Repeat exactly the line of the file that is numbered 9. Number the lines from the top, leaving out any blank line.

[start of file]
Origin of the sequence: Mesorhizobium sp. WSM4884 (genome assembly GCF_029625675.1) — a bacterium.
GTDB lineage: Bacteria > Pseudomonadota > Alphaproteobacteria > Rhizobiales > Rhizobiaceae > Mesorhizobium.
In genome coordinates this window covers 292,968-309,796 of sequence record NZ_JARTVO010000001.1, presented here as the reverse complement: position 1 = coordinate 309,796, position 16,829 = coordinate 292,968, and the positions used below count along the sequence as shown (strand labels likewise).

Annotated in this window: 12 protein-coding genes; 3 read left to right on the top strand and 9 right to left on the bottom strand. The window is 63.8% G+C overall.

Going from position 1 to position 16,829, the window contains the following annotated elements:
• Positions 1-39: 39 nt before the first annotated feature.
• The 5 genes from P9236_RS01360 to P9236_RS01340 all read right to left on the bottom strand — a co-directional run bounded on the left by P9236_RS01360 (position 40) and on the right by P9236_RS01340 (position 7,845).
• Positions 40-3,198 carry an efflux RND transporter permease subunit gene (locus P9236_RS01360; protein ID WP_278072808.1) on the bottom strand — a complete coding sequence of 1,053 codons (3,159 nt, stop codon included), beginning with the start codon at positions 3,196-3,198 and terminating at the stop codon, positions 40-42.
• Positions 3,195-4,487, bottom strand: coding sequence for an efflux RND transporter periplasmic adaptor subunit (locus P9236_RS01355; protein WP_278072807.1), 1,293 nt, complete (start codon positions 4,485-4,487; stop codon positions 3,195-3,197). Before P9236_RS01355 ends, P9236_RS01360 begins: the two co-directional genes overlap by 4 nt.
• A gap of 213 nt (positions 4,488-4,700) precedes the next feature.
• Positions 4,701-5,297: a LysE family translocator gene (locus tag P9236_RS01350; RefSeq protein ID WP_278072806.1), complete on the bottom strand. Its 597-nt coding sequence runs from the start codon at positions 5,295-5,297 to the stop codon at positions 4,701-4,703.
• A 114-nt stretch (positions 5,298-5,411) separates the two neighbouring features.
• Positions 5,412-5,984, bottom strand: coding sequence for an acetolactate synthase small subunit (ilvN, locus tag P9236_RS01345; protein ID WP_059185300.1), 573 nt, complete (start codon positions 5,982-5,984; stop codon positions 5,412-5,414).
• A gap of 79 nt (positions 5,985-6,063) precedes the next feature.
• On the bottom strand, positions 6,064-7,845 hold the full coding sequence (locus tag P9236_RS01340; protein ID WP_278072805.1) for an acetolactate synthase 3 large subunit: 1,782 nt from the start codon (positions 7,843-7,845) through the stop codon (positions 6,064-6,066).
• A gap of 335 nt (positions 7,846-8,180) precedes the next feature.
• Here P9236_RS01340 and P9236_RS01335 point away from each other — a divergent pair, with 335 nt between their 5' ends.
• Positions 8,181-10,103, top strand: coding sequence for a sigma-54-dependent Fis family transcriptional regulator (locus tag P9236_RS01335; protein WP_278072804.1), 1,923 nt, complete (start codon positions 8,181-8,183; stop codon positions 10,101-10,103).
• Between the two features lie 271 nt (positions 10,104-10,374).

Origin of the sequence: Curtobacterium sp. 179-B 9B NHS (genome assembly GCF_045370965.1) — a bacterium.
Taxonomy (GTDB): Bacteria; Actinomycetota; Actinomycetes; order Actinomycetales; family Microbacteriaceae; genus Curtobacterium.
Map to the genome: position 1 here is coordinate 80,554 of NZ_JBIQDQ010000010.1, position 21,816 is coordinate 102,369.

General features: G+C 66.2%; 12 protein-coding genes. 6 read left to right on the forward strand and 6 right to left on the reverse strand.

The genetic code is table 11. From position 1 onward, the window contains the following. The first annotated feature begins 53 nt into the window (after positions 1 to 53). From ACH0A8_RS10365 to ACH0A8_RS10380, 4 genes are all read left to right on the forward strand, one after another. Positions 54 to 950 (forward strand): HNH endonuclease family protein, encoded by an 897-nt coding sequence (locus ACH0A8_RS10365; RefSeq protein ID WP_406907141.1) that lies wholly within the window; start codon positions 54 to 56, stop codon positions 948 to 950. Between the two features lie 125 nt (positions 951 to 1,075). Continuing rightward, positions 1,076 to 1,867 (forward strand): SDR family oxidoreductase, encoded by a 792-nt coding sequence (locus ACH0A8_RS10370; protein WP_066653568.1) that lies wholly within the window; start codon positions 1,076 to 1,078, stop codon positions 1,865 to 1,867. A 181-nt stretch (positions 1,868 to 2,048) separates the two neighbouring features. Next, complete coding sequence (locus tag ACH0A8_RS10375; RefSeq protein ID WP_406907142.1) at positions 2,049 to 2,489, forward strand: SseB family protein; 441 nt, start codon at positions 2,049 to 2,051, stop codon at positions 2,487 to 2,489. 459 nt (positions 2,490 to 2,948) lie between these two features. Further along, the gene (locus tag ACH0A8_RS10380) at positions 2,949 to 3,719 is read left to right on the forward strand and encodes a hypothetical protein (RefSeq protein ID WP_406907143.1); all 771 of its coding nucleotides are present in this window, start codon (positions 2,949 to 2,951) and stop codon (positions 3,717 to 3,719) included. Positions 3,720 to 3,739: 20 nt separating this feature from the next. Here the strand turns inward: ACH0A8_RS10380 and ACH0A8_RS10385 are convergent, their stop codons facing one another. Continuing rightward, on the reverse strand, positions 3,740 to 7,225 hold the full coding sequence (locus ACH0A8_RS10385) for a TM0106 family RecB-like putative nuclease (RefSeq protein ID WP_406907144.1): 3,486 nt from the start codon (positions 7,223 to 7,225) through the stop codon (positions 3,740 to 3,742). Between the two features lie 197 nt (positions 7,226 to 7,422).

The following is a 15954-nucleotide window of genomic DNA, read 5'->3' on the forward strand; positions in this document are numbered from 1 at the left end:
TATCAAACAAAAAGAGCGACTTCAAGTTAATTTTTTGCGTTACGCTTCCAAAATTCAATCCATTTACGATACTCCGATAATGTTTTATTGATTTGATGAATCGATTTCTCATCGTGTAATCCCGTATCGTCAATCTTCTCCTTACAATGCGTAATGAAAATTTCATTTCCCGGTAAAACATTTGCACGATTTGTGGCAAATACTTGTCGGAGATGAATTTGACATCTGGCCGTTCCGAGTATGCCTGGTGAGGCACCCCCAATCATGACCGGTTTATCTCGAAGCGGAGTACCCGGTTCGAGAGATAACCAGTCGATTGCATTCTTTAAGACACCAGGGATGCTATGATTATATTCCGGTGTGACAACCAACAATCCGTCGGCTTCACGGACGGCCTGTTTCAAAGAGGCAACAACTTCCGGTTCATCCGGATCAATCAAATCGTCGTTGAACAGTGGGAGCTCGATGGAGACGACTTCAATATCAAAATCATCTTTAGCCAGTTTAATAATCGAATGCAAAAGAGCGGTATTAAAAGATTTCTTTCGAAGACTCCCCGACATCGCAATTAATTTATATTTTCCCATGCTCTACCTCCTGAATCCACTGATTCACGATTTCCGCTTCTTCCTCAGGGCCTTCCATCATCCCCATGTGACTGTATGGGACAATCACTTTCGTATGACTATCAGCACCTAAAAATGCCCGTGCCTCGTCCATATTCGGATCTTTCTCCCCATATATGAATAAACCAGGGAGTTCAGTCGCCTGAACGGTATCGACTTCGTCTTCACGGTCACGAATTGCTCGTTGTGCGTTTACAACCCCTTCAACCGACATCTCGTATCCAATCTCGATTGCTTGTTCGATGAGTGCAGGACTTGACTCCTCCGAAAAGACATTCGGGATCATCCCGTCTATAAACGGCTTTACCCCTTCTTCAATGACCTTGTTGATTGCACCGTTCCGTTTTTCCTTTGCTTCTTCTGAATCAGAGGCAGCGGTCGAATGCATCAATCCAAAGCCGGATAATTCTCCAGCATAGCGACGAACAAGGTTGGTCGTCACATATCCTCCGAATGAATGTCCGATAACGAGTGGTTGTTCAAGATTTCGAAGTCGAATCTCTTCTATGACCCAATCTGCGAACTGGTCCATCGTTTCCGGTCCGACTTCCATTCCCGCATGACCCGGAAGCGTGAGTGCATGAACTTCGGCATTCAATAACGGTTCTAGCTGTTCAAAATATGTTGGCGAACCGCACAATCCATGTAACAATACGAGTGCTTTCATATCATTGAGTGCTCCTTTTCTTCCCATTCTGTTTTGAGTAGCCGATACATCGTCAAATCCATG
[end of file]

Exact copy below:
• Positions 3,195-4,487, bottom strand: coding sequence for an efflux RND transporter periplasmic adaptor subunit (locus P9236_RS01355; protein WP_278072807.1), 1,293 nt, complete (start codon positions 4,485-4,487; stop codon positions 3,195-3,197). Before P9236_RS01355 ends, P9236_RS01360 begins: the two co-directional genes overlap by 4 nt.